Researchers study the ideal physical, mental states for focusing attention and exercising self-control
Researchers at The University of Texas at Arlington are studying the ideal physical and mental states to help children and adults pay attention and practice self-control, by combining computer-game testing with a simultaneous ongoing analysis of heart-rate and skin activity.
"We know attention and self-regulation are critical for things like academic success, financial success, and general health and well-being," said Catherine Spann, a researcher at UTA's Learning Innovation and Networked Knowledge or LINK Research Lab and principal investigator of the study.
"We think that if we understand the different physical and emotional states related to attention and self-regulation, we could develop targeted interventions for children and adults to achieve greater well-being," she added.
Spann is currently conducting her Psychophysiology of Self-Regulation Study with volunteers age 7 and up, in collaboration with Research and Learning Center at the Fort Worth Museum of Science and History.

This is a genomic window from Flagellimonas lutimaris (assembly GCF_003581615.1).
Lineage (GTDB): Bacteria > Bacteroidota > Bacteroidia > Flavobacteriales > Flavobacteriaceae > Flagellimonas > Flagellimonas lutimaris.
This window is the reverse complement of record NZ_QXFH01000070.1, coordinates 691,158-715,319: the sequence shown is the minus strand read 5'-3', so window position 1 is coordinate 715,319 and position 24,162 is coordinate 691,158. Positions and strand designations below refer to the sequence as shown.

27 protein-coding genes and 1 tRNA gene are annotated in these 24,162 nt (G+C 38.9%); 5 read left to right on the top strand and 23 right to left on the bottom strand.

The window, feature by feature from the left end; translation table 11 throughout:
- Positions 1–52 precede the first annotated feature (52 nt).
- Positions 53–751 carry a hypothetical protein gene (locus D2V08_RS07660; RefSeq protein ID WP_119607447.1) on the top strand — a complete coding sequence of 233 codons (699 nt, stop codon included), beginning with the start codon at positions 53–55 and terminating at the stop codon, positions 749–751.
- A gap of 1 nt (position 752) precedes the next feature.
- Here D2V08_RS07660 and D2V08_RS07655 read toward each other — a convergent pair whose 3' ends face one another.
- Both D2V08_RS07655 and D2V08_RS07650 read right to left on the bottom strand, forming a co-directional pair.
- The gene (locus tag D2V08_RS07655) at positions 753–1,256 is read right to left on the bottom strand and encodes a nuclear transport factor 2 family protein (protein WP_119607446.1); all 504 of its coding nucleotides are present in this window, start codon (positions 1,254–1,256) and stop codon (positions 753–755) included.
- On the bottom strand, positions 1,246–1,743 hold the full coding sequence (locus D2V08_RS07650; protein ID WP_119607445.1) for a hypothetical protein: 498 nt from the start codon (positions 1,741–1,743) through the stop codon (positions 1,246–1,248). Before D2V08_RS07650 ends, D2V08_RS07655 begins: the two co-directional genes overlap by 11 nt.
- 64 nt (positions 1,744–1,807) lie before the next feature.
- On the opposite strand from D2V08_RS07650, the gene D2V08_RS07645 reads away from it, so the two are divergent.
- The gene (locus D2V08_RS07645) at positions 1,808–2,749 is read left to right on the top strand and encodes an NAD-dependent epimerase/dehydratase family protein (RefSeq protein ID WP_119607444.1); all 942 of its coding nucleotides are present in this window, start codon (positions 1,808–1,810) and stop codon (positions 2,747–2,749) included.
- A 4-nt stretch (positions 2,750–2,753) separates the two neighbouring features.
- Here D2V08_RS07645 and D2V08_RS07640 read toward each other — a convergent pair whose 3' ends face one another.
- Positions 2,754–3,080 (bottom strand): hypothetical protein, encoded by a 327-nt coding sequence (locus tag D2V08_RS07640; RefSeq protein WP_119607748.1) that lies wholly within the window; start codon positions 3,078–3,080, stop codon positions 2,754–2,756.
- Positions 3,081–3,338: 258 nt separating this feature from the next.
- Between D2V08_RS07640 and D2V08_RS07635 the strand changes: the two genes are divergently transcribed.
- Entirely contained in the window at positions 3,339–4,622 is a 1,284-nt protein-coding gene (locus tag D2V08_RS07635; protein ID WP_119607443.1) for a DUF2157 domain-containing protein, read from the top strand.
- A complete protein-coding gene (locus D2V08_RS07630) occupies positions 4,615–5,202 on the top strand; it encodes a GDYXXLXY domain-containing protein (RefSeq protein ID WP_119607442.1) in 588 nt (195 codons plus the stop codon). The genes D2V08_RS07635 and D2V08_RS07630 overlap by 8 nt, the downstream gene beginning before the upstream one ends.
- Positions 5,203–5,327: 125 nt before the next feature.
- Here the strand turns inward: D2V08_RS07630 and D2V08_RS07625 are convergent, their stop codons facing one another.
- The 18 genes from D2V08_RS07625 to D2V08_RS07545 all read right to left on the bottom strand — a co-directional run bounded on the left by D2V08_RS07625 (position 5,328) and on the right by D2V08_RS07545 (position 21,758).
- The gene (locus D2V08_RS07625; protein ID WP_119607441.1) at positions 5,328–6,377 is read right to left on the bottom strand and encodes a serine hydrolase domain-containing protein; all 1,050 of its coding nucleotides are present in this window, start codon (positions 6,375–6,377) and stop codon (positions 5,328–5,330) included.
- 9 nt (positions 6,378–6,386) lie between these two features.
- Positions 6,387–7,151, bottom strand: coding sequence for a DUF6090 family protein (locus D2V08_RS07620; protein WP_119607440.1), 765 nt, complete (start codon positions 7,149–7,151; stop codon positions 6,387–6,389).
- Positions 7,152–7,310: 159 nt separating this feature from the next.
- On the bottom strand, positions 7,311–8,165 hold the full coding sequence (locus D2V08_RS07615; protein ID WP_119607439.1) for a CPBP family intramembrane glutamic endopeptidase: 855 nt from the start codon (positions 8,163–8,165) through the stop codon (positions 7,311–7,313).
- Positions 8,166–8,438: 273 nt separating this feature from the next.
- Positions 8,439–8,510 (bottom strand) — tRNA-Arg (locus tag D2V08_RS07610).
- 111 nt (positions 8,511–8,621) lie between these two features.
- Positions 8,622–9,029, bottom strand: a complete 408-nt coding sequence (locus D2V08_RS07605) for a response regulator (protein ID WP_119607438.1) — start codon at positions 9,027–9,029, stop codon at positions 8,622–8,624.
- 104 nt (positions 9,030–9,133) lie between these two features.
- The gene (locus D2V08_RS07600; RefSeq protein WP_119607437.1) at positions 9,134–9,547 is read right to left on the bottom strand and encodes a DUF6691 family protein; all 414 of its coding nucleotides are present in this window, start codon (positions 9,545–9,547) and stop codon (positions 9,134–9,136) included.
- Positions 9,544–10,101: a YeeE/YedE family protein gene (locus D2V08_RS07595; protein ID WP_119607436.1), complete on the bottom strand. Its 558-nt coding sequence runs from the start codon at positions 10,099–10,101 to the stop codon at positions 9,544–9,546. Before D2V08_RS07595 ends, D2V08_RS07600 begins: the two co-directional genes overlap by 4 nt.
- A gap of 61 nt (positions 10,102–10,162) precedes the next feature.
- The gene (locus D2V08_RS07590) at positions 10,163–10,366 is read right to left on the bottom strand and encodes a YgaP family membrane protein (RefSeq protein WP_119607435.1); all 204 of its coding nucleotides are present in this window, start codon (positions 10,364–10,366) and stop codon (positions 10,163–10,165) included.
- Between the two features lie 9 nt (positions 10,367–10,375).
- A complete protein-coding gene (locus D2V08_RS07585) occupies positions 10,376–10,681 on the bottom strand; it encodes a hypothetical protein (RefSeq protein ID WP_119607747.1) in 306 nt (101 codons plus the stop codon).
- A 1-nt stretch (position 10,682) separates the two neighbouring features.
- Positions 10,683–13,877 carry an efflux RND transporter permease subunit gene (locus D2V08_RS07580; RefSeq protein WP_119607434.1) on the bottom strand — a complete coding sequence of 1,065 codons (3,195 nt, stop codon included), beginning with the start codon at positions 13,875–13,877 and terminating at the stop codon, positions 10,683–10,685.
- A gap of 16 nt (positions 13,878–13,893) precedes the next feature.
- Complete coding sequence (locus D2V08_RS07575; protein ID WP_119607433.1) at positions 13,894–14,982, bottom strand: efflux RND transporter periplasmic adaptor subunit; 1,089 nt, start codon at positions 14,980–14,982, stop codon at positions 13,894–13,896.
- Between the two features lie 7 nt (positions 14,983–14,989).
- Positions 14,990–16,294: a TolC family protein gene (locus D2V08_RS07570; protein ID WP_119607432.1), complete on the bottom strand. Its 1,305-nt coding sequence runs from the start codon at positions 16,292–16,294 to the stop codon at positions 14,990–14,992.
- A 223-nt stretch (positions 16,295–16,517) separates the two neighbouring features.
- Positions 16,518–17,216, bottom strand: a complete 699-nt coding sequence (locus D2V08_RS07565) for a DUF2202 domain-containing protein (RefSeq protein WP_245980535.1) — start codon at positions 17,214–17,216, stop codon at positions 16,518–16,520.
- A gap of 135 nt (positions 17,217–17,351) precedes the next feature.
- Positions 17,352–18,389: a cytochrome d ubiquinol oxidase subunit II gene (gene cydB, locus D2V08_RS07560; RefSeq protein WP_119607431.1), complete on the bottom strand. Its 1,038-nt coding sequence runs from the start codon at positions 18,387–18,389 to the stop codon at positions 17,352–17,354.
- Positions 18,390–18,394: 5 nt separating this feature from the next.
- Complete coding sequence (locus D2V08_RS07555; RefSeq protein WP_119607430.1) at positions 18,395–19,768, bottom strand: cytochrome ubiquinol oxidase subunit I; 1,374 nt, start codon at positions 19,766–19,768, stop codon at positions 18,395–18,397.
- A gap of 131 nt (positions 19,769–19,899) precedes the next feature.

Participants complete a questionnaire about general levels of attention and self-regulation in everyday life, report how they are feeling, and then complete an attention and self-regulation task on an iPad. They wear a wristband to track their heart rate and skin activity, which indicate how calm and engaged they are.
"The wearable technology that we are using gives us information about their specific state and could tell us that they might not be ready to sit still and listen to a lecture or engage in certain learning activities," Spann said.
Scores on the task are based on a combination of accuracy and reaction time. Spann is also examining how certain aspects of individuals such as gender, age and general self-regulation in daily life, impact how the body responds during a specific task requiring attention and self-regulation, especially when it comes to learning.
George Siemens, executive director of the LINK Research Lab, underlined the importance of this research in the context of ongoing changes in education models.
"In order to make wise investments in our school systems, we need to better understand the core of learning," Siemens said.
"We need to understand the conditions under which people optimally learn and the ways that educators can best support students."
"The work that Dr. Spann is doing at the museum gives us important insight into how the mindsets and self-regulation of students impacts their ability to learn," he added.
Spann plans to discuss the preliminary findings of her study at the 2016 aWEAR Conference later this month.